The study was conducted in 63 countries in four world regions. One of the goals of the study was to see if there was a difference in the impact of unemployment on suicide rates before and after a recession. Using statistical analysis, the researchers deduced that unemployment was the cause of 41,148 suicides in 2007 and 46,131 in 2009. Therefore, they reasoned that the recession in 2008 caused 4,983 additional suicides.

I. V. Sta: a Justice for Jane organizer, contributor to  Liberation

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Paul Krugman Reveals the Outrageous Con Job Behind the Savage GOP Budget

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  • "The modern G.O.P.’s raw fiscal dishonesty is something new in American politics."
  • Richer and Poorer: How much inequality can a democracy stand?

Janet Allon, AlterNet

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krugman4_3.pngPhoto Credit: via YouTube 

March 20, 2015 | It can be tough, Paul Krugman allows in Friday's column, to keep up the level of outrage at Republican lawmakers who do not seem to be in any way bound to the rules of honor or honesty in their budget proposal. Like, not at all.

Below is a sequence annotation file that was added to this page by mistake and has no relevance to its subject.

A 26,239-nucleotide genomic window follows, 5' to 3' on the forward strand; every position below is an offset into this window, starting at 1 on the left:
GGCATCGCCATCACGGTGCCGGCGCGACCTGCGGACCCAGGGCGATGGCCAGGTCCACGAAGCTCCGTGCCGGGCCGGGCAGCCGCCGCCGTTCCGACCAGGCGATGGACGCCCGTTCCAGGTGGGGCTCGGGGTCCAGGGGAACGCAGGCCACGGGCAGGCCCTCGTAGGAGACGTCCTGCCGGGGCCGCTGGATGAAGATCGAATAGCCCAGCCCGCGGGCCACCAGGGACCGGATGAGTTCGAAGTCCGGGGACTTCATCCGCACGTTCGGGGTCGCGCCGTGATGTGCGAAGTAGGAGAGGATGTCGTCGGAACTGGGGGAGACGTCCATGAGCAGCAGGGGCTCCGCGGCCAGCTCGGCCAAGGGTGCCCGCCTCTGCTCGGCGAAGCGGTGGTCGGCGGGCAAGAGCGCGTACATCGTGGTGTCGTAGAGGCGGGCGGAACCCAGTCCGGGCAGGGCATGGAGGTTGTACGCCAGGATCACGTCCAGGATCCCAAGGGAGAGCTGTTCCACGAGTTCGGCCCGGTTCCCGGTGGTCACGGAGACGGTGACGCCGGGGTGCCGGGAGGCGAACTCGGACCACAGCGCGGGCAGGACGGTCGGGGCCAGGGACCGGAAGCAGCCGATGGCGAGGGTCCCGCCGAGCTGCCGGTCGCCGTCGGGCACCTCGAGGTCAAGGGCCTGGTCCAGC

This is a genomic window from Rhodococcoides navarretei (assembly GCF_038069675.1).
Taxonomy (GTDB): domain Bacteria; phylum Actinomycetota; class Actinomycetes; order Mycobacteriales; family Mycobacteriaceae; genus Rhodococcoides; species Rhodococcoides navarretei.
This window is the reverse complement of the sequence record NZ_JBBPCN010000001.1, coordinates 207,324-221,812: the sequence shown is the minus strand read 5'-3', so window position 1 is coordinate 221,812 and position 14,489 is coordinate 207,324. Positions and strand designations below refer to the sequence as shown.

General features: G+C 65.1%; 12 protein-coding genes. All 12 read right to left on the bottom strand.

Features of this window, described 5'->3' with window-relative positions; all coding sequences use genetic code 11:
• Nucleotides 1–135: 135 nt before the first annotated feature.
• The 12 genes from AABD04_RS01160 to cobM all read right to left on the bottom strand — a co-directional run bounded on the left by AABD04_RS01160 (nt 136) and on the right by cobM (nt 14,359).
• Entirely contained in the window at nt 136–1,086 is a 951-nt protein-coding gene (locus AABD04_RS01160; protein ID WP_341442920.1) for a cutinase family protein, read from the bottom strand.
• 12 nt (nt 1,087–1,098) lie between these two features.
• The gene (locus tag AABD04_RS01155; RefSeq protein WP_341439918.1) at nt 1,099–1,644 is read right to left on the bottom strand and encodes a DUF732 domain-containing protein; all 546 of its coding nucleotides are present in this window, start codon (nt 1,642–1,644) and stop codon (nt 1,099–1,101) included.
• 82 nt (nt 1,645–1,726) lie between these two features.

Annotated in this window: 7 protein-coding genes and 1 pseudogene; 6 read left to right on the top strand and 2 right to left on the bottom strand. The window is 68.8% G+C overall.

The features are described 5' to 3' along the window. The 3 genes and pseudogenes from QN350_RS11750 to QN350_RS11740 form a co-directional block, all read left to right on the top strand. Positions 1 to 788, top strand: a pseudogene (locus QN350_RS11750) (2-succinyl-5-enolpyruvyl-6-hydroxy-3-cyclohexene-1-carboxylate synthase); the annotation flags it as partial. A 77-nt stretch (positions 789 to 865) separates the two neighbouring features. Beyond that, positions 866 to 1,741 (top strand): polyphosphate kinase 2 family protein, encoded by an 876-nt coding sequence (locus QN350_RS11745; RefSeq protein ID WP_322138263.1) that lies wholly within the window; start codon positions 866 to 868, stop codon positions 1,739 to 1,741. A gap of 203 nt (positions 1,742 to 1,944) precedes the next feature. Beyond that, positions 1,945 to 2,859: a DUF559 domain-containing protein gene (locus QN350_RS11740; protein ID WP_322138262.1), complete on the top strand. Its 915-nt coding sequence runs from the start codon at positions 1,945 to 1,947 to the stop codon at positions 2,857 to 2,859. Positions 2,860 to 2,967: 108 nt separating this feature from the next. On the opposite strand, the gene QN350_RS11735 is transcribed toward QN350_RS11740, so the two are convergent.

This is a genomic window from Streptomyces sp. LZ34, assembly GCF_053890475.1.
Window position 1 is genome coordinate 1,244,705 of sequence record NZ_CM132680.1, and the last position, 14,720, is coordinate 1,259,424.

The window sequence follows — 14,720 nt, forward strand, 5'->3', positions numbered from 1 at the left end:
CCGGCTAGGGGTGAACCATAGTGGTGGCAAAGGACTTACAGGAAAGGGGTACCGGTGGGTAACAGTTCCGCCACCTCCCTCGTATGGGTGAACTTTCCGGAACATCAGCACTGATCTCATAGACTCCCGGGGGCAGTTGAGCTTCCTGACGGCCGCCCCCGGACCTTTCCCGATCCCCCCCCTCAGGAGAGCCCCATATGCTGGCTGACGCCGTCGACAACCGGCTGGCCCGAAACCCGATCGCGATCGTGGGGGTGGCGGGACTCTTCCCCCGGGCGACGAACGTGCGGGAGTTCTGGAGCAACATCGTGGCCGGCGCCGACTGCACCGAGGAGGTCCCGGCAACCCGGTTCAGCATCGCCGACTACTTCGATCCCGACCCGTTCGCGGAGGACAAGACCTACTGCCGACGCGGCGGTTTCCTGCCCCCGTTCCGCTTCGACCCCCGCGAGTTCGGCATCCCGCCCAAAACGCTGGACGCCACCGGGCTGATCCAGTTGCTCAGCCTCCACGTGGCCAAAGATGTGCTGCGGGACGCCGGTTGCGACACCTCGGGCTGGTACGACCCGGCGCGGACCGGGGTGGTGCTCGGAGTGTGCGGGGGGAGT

"Every year the party produces a budget that allegedly slashes deficits," Krugman opens, "but which turns out to contain a trillion-dollar 'magic asterisk' — a line that promises huge spending cuts and/or revenue increases, but without explaining where the money is supposed to come from.

Janet Allon is an assistant managing editor and columinst at AlterNet.

Full story … 

Related:

Richer and Poorer: How much inequality can a democracy stand? Jill LePore, New Yorker

  • Accounting for inequality.
  • People are living — and dying — out in the cold.